Unpredictability - Good for your health

Our modern life is based on organising an environment free from the unexpected. The house needs to be as stable and reliable as possible. The job as safe as possible. Nothing should break down. Nothing but what we predict, should occur.
This is the life of the zoo animal. Let's explore the life of the Nomad. Let's live the life of the Nomad.

Tuesday, 10 April 2012

Easter Friday

The preceding week had been a bit depressing.  The relationship between C and I had come to an end and here I was once again single.  To be single is not necessarily a bad thing, on the contrary it can free up a lot of energy and time.  But neither is it ideal since you can end up talking to yourself in the mirror.  To C, if you read this blog, let me say thank-you for joining me on this short journey through this short life of ours.

So there I was sat in my caravan on the field, wondering what was to become of my life.  I looked out through the caravan's front window at the rusty old van of mine.  She looked like I felt, tired and dishevelled.  I wasn't happy with myself about this.  What sort of nomad was I!!!  What sort of nomad would neglect his rusty old van?  And then my thoughts turned to the Easter break and it was like staring into the abyss.  Four whole days without work and no idea how to fill in the time by myself.

A few weeks ago I took my two girls to see a film called 'We Bought a Zoo', and we all enjoyed this film.  It is based on a true story about a widowed man who waved goodbye to his office job and purchased a zoo.  It detailed all the obstacles he and his family had to surpass to bring the zoo to sustainability and profit.  So for me the idea to go and see the real zoo this film was based upon seemed like something worth doing.  I would travel, with the kids, the three hundred miles or so to Devon to see this great zoo over the Easter break.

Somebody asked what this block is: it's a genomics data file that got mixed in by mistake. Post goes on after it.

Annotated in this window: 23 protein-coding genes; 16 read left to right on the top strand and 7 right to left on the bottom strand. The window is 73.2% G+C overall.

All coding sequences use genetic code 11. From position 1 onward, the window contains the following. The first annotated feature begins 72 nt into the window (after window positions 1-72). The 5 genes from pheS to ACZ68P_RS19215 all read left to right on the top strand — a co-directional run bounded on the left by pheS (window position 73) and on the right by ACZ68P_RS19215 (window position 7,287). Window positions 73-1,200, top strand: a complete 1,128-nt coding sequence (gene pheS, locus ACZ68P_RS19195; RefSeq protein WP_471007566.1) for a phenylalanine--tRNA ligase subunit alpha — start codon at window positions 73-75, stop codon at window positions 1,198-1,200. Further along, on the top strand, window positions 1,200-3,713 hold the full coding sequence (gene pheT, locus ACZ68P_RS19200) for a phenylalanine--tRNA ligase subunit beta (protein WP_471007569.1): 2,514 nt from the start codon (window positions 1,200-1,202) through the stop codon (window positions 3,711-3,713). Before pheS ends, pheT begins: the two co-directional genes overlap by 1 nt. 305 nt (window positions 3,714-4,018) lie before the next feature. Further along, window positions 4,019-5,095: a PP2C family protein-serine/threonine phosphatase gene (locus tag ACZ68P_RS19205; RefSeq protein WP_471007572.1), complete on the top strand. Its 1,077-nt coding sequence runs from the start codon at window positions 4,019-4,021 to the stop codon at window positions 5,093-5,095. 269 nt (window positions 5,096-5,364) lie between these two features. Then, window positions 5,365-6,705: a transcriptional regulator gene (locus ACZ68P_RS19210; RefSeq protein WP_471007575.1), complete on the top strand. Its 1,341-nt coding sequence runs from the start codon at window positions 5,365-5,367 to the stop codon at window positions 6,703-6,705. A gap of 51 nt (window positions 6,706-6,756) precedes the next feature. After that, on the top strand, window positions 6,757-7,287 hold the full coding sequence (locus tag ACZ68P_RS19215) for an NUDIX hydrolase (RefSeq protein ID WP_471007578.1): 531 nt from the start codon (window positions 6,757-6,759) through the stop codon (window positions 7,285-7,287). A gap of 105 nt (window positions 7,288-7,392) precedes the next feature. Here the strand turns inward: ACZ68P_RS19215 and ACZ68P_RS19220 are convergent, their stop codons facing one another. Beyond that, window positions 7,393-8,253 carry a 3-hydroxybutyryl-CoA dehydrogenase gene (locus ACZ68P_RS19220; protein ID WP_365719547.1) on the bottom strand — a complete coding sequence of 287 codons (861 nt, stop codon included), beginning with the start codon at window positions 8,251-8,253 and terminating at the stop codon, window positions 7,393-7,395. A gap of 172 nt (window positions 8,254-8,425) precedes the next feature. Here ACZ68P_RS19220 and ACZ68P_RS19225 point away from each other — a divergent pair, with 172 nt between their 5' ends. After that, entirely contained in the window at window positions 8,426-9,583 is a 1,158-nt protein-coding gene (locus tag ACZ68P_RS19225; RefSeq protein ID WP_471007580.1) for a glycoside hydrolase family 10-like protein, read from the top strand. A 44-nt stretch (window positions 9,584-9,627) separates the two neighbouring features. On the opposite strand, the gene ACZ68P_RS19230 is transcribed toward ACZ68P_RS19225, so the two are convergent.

I went out and pumped up the van's tyres, and topped the oil, the radiator fluid and the washer fluid.  I gave her a new fuel filter and drove her down the road to a yard where a group of Romany Gypsies earn their living selling, repairing and washing cars.  I knew these fine industrious, dark skinned people would do a great job.  As they cleaned and waxed the outside of the van, I tidied up the inside with the Flash and the elbow grease.  Half an hour later the van was transformed.  She was gleaming and purring.  We were ready for another adventure.

So on the Friday morning I leave the campsite at 7.00 am and head to Brighton to pick up my two girls, and also my eldest daughter's best friend.  We head out West to North Devon to a place called Combe Martin.  I had booked a static caravan on a holiday park and I was lucky to have found this booking since most places had sold out.

This was a John Fowler holiday park and after reading a few reviews on the Internet I was a bit concerned.  Some gave a superb rating, and some said the chalets and vans were damp, dirty and full of dog's hair.  I was also concerned my 23 year old van wouldn't make the journey.  But after eight hours stopping and starting on the busy Easter roads, we arrived in one piece at the holiday park.  The van really is a fine vehicle - and she didn't let us down on this journey.

The holiday park was superb.  The static caravan was clean, warm, damp free and very spacious.  Of course most holiday makers will have to adjust to a living space smaller than their home space while on holiday.  But for me the opposite is true.  This static caravan felt like a palace.  A nomad's dream.  All the amenities of a house but in a caravan.  Flushing toilet, full sized fridge, mains connected water and a full lounge.

A google directions check revealed a two and a half hour journey to the Dartmoor Zoo, so this would be a waste of time given there are a number of zoos local to Combe Martin - ironically we wouldn't be seeing the attraction that inspired the trip, but this is how life is sometimes.  So after all that travelling to a stunning location overlooking majestic hills and sea and rock - what do you think the kids wanted to do?  Ten pin bowling. So that is exactly what we did, and I am happy to say the writer won the game.  We returned to the static, all exhausted. It didn't take us long to fall into our slumber.


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